“Radio Flyer” is a coming-of-age story that tries to cross-breed the sentimentality of “E.T.” with the hard edge of “Stand By Me,” with tepid results. Book-ended by an uncredited appearance by Tom Hanks (who also narrates the tale), the film concerns Mike (Hanks as an adult, Elijah Wood as a kid) and Bobby (Joseph Mazzello), two boys who travel to California with their mother after their dad simply disappears.
She meets a new guy who calls himself “The King” (a brighter warning sign I have never seen) and the four settle into a home in the suburbs. All seems fine until The King begins hitting Bobby. On top of that, the boys have no friends and are picked on constantly by some neighborhood kids, a sub-plot that’s never brought to a conclusion. Bobby loves planes, and soon Mike hits on an idea: they will transform their Radio Flyer wagon into a flying contraption that will get Bobby away from The King forever. Local legend says that ten years ago, a kid named Fisher made a legendary jump off a nearby hill and almost flew away. However, we’re told that he was too old to believe in childhood magic, and Bobby is just the right age to let the impossible happen.
The premise is promising, but the film crashes to Earth with the same force as Fisher. I can understand how a mom like theirs (in an admirable performance by Lorraine Bracco) might miss the warning signs of abuse because she so desperately wants to have a family again. And I can understand her taking The King back after he gets out of jail for severely beating Bobby—he says his drinking was the cause, so of course he says he’ll stop, and she believes him, something a lot of women do. But this is a mom who clearly becomes infuriated during the final act when she discovers he hasn’t stopped, so the implication is that she’s tougher and smarter than the women who allow such cycles to play out endlessly. But then why does Bobby have to go away forever? Don’t these kids have any trust at all in their mother? They certainly never express the idea that she’s so horrible that the only solution is for Bobby to believe in special childhood fairy dust and fly away. On top of it, a neighborhood cop shows concern for them and lets them know that they can turn to him if they need help.
Director Richard Donner takes a heavy hand with screenwriter David Mickey Evans’ script, playing up the “magic of childhood” thing to the point that it becomes too much. I’ve never read the script, but if the movie is a verbatim translation of it, then Donner should have figured out how to solve some of its problems before he made the film. For example, at one point the boys become sick at school (the only time we ever see them there, actually) and simply run home, certain that something is wrong with their dog, Shane. How do stomachaches translate into dog trouble? Why doesn’t their teachers call home to find out why they took off? And what does the buffalo that pops up in Mike’s dreams early in the film have to do with anything, other than to serve as an awkward thread to tie together a nice moment early in the story with the ending?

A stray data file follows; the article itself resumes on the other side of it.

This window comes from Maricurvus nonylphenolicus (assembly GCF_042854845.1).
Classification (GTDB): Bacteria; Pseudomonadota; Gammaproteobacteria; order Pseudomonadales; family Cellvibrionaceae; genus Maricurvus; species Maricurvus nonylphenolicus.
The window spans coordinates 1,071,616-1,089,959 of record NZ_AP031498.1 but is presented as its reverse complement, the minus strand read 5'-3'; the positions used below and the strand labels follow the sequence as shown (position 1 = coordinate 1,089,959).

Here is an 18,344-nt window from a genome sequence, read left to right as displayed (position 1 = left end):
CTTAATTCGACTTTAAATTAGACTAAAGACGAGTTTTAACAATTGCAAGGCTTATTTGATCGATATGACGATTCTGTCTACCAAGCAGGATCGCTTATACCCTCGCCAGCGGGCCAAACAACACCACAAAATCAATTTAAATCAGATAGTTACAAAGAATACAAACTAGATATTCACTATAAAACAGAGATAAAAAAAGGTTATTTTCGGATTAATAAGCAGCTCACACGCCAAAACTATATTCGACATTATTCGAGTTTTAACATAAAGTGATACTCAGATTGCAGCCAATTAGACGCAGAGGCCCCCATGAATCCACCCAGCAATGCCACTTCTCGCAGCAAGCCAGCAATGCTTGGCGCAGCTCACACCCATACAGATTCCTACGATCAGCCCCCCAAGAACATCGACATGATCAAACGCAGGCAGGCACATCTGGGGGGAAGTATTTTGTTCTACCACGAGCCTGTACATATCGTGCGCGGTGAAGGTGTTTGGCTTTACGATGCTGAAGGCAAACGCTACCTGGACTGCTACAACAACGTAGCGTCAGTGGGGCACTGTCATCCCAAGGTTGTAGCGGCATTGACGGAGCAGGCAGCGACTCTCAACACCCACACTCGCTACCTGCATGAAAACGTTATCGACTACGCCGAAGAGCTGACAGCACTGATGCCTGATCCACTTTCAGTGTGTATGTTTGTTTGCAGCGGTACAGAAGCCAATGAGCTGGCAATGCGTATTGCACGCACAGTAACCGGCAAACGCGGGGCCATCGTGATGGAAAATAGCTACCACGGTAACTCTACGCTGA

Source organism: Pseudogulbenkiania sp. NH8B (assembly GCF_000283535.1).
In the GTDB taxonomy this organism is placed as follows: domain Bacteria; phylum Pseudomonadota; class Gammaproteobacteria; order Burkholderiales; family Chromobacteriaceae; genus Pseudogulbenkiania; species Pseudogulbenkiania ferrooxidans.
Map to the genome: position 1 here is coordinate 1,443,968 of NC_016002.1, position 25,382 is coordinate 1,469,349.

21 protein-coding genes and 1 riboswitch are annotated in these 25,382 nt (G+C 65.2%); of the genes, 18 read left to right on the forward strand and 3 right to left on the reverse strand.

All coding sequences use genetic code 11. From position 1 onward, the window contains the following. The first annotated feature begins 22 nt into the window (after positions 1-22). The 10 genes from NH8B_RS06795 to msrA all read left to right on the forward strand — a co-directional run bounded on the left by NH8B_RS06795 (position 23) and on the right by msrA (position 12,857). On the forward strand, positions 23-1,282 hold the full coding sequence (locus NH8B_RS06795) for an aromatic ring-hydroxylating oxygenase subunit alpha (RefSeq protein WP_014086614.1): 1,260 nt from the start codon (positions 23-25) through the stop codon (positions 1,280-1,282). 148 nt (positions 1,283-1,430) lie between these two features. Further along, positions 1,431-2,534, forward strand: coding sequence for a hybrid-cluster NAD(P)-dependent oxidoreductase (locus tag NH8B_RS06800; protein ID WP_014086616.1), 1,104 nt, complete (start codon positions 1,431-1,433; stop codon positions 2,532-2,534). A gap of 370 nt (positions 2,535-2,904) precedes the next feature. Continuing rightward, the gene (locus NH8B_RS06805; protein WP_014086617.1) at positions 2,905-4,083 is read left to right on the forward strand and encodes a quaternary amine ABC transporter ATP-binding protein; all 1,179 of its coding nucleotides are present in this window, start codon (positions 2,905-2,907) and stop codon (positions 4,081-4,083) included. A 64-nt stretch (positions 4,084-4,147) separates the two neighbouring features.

The adult Mike, who’s relating this tale to his two sons, talks about how “history is in the telling” at the beginning of the film and then repeats that phrase during the coda. The idea is that what we’ve just seen is his fanciful interpretation of what really happened, which makes sense since most of us view our childhoods differently than our parents remember them, thanks to childhood fairy dust or talking buffaloes or whatever. Okay, but what really happened to Mike’s brother? I expected one of his kids to say something like “Oh, that’s why Uncle Bobby is a paraplegic/became an airline pilot/lives on the streets” during the second book-end. After all, in the “real world” of the film, they must have grown up with a certain understanding of their Uncle Bobby, an understanding that was obviously incomplete, given what adult Mike says at the beginning of the film about how he left things out when telling them about his childhood.
Instead, we’re offered nothing except this idea that Bobby magically flew around the world, and Mike and his mom were okay with it because they received postcards from him every so often. (Sorry for spoiling the ending, but I can’t imagine I’m really ruining the film for you.) So did Bobby beg on the streets for food during his trip? Do odd jobs to survive? And how did Mike’s kids wind up with the turtle, if Bobby took it with him and his whereabouts as an adult are never accounted for by the story? I don’t mind a movie that gives us a story from a certain character’s point of view; I just don’t want to be left with a ton of unanswered questions at the end. There’s no resolution to Bobby’s story, and he’s the one who suffers the most.
I understand that “Radio Flyer” has a cult following of some kind, although it must not be very big since this DVD was released as a bare bones disc. You get trailers for “Avalon,” “The Karate Kid” and “Riding in Cars with Boys,” but not one for this film. And that’s it. You’d think Columbia TriStar could have at least brought in Donner and/or Evans for a commentary. Maybe they could have cleared up some of the problems with the story.